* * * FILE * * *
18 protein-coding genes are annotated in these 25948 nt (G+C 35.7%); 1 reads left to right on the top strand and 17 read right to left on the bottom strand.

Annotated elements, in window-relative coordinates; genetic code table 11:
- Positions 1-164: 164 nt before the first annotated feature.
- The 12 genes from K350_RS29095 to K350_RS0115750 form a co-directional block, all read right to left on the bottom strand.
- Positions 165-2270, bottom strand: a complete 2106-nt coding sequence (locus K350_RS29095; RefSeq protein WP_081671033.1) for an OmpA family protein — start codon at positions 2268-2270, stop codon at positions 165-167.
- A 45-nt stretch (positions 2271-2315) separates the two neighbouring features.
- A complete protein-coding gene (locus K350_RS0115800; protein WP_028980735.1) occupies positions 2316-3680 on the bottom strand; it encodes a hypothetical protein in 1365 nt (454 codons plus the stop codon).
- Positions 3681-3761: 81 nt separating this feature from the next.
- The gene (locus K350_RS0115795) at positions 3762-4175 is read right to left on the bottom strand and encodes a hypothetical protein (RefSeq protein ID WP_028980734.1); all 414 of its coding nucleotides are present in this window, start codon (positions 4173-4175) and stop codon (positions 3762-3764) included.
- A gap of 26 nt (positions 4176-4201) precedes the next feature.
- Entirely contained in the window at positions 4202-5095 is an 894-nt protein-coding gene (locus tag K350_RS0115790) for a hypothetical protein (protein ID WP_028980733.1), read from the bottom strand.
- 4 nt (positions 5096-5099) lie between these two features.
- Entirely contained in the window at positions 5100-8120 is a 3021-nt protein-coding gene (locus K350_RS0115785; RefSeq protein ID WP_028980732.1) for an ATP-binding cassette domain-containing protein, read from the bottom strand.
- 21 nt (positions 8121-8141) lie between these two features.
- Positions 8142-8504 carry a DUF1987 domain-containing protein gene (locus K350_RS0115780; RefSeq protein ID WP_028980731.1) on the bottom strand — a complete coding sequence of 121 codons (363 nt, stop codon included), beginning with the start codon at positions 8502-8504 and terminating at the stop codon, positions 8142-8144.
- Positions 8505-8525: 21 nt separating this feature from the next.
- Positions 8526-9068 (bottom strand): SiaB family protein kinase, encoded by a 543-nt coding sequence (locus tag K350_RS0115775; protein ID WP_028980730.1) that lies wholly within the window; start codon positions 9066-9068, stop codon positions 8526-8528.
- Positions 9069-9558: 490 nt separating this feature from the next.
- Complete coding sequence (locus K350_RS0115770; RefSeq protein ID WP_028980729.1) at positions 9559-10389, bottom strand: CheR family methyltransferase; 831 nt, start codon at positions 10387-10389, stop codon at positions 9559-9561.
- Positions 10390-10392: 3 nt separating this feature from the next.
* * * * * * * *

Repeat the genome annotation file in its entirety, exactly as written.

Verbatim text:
18 protein-coding genes are annotated in these 25948 nt (G+C 35.7%); 1 reads left to right on the top strand and 17 read right to left on the bottom strand.

Annotated elements, in window-relative coordinates; genetic code table 11:
- Positions 1-164: 164 nt before the first annotated feature.
- The 12 genes from K350_RS29095 to K350_RS0115750 form a co-directional block, all read right to left on the bottom strand.
- Positions 165-2270, bottom strand: a complete 2106-nt coding sequence (locus K350_RS29095; RefSeq protein WP_081671033.1) for an OmpA family protein — start codon at positions 2268-2270, stop codon at positions 165-167.
- A 45-nt stretch (positions 2271-2315) separates the two neighbouring features.
- A complete protein-coding gene (locus K350_RS0115800; protein WP_028980735.1) occupies positions 2316-3680 on the bottom strand; it encodes a hypothetical protein in 1365 nt (454 codons plus the stop codon).
- Positions 3681-3761: 81 nt separating this feature from the next.
- The gene (locus K350_RS0115795) at positions 3762-4175 is read right to left on the bottom strand and encodes a hypothetical protein (RefSeq protein ID WP_028980734.1); all 414 of its coding nucleotides are present in this window, start codon (positions 4173-4175) and stop codon (positions 3762-3764) included.
- A gap of 26 nt (positions 4176-4201) precedes the next feature.
- Entirely contained in the window at positions 4202-5095 is an 894-nt protein-coding gene (locus tag K350_RS0115790) for a hypothetical protein (protein ID WP_028980733.1), read from the bottom strand.
- 4 nt (positions 5096-5099) lie between these two features.
- Entirely contained in the window at positions 5100-8120 is a 3021-nt protein-coding gene (locus K350_RS0115785; RefSeq protein ID WP_028980732.1) for an ATP-binding cassette domain-containing protein, read from the bottom strand.
- 21 nt (positions 8121-8141) lie between these two features.
- Positions 8142-8504 carry a DUF1987 domain-containing protein gene (locus K350_RS0115780; RefSeq protein ID WP_028980731.1) on the bottom strand — a complete coding sequence of 121 codons (363 nt, stop codon included), beginning with the start codon at positions 8502-8504 and terminating at the stop codon, positions 8142-8144.
- Positions 8505-8525: 21 nt separating this feature from the next.
- Positions 8526-9068 (bottom strand): SiaB family protein kinase, encoded by a 543-nt coding sequence (locus tag K350_RS0115775; protein ID WP_028980730.1) that lies wholly within the window; start codon positions 9066-9068, stop codon positions 8526-8528.
- Positions 9069-9558: 490 nt separating this feature from the next.
- Complete coding sequence (locus K350_RS0115770; RefSeq protein ID WP_028980729.1) at positions 9559-10389, bottom strand: CheR family methyltransferase; 831 nt, start codon at positions 10387-10389, stop codon at positions 9559-9561.
- Positions 10390-10392: 3 nt separating this feature from the next.